|If you're having trouble viewing this email, you may see it online|
Conservation Clip List is a weekly collection of articles distributed by NACD that provides our members and partners with the latest news in what's driving conservation. If you have a relevant submission, please contact your NACD Communications Team.
NACD Blog: Getting seeds started right
When spring can’t get here soon enough, it’s time to start getting your hands dirty starting some seeds! Seed starting is fairly easy, given the right set-up, a bit of patience, and a bit of diligence.
Crews grappling with vexing wildfires that have charred hundreds of square miles of land in four states and killed six people soon may get a bit of a break: Winds are forecast to ease from the gusts that whipped the flames. In addition to those four states, conditions were ripe for fires in Iowa, Missouri, and Nebraska.
A new, innovative program to help South Dakota farmers via Rapid City Journal
(Opinion) After months of collecting feedback from farmers and other agriculture stakeholders, Senator John Thune, R-S.D., introduced a new farm bill program that’s intended to protect farmers’ income in these tough economic times. The Soil Health and Income Protection Program (SHIPP), is an economic assistance tool that offers several conservation benefits. SHIPP will not compete with or replace the popular Conservation Reserve Program (CRP), but would be a voluntary alternative for farmers who don’t want to tie up their land for long periods of time.
General Mills boosts eco-friendly grain Kernza via Chicago Sun Times
A sweet, nutty-tasting new grain called Kernza is getting a big boost from food giant General Mills, which is intrigued by the potentially big environmental benefits of the drought-resistant crop with long roots that doesn’t need to be replanted every year.
Proposed EPA Cuts Could Devastate the Chesapeake Bay Cleanup Plan via Washingtonian
The massive cuts the White House has proposed to the EPA’s budget could cause serious damage to the Chesapeake Bay restoration plan. The proposal would reduce funding for the bay cleanup’s funding by about 93 percent.
6 weeks later, senators question delay on agriculture pick via The Washington Post
President Donald Trump picked former Georgia Gov. Sonny Perdue to be his agriculture secretary six weeks ago, but the administration still hasn’t formally provided the Senate with the paperwork for the nomination. The Senate Agriculture, Nutrition and Forestry Committee needs the paperwork before the chairman, Sen. Pat Roberts, can schedule a confirmation hearing.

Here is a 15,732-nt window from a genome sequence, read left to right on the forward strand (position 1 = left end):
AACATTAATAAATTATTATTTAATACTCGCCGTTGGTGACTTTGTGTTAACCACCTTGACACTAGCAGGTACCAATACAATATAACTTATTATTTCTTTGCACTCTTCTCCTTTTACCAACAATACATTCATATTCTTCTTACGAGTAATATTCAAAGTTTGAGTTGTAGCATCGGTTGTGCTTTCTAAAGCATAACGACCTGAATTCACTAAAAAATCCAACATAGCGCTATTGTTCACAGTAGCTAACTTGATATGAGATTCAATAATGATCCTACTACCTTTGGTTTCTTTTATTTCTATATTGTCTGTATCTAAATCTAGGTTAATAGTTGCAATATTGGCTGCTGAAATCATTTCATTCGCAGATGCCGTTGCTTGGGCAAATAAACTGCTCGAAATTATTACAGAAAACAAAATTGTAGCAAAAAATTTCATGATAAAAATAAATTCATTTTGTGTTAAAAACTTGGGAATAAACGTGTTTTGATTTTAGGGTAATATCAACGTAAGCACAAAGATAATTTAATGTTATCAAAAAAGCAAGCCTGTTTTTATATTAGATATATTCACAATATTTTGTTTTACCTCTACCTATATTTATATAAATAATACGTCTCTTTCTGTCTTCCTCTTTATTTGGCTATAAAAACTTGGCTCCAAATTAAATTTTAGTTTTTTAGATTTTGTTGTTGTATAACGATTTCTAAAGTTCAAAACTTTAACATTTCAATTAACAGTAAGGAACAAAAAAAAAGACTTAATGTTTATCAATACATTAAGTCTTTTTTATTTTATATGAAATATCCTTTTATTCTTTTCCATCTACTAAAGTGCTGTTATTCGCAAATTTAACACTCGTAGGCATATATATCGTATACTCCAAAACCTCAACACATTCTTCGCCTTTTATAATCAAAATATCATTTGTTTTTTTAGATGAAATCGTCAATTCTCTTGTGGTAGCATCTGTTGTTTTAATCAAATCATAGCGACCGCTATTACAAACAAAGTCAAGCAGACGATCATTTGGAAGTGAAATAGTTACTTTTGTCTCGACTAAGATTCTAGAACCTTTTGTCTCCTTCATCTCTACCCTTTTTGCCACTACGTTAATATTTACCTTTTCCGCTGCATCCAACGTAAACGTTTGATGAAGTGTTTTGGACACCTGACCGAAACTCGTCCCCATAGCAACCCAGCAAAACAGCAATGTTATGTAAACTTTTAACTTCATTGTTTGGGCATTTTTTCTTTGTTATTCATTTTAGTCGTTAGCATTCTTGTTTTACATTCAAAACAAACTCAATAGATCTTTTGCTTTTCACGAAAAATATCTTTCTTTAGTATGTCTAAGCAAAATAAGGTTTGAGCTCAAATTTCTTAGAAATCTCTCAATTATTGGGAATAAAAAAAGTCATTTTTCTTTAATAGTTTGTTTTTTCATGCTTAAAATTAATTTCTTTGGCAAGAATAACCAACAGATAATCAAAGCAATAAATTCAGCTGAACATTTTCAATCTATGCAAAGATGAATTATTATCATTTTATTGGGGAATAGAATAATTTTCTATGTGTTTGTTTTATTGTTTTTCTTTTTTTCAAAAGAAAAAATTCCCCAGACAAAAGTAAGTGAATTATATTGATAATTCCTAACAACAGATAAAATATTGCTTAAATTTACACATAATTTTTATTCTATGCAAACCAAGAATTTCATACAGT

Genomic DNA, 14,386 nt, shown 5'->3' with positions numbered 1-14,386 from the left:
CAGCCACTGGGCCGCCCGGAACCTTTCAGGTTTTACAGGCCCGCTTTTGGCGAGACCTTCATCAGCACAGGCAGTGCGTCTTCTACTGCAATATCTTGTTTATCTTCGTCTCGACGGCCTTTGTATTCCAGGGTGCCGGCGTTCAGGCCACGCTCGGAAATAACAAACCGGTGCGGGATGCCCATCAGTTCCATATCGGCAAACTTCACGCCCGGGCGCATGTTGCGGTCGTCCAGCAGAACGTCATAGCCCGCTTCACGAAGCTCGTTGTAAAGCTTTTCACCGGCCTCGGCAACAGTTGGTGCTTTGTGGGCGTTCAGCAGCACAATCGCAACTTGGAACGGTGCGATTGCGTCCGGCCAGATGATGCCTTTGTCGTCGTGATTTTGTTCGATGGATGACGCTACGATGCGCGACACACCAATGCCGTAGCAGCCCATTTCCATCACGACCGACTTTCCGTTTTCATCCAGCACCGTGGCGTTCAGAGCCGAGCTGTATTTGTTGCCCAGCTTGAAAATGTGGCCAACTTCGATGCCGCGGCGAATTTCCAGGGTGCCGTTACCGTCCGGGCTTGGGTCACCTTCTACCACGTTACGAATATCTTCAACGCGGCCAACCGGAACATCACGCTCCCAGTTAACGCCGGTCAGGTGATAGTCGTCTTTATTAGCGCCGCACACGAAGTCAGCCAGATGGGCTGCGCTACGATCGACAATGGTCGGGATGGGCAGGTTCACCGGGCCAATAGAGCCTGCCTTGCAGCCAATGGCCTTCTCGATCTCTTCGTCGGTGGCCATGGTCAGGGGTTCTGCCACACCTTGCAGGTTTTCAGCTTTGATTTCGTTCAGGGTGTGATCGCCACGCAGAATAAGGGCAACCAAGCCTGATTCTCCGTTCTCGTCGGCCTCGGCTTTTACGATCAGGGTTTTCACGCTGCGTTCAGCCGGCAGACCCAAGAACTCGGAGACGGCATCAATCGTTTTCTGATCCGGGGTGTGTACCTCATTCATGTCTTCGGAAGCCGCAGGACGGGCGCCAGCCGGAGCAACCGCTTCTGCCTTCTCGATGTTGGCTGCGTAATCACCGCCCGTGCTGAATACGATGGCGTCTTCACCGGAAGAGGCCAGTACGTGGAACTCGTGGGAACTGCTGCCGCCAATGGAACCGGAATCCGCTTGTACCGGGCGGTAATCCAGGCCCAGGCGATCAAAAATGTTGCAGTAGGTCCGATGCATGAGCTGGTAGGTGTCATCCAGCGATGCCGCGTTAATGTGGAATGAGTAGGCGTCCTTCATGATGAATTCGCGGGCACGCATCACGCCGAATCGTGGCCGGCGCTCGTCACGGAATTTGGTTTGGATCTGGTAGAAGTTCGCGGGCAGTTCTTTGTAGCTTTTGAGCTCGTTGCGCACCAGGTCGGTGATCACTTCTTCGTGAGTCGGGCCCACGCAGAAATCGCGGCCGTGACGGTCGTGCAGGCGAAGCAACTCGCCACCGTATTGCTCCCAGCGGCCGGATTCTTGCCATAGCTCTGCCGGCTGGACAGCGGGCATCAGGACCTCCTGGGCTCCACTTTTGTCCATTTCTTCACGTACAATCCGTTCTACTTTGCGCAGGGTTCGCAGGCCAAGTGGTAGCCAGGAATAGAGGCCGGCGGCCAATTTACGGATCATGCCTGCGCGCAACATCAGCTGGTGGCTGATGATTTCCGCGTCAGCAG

Official: California Faces $50B Price Tag for Flood Control via Associated Press
California faces an estimated $50 billion price tag for roads, dams, and other infrastructure threatened by floods such as the one that severely damaged Oroville Dam last month. Damage to California's highways is estimated at nearly $600 million. Fixing Oroville Dam alone could cost up to $200 million.
First Signs of Dicamba Resistance? via AgWeb
With an increasingly hostile roster of resistant weeds, crops are under constant waves of assault that necessitate a diversified response. The days of polite recommendations to mix modes of action have given way to outright demand: Multiple, effective modes of chemistry are a farming absolute.
Judge won’t stop construction of Dakota Access pipeline via Los Angeles Daily News
A federal judge declined to temporarily stop construction of the final section of the disputed Dakota Access oil pipeline, clearing the way for oil to flow as soon as next week. The stretch under the Missouri River reservoir in southern North Dakota is the last piece of construction for the $3.8 billion pipeline to move North Dakota oil to Illinois.
In recent decades, research has increased to see how food crops cope with dry conditions, and scientists are breeding and crossing seeds to make them more drought-tolerant. But major obstacles exist in scaling up their use.
Soil Health Partnership to expand to 100 farm sites for 2017 via Farm Forum
This year, 35 more farms will join a revolutionary research effort that hopes to show U.S. farmers how sustainability through soil health can also lead to increased profitably. This is the largest farmer-led soil health research project of its kind.
Need to update your contact information or change your subscription preferences? Click here to manage your profile.
|To unsubscribe from future mailings please click here.|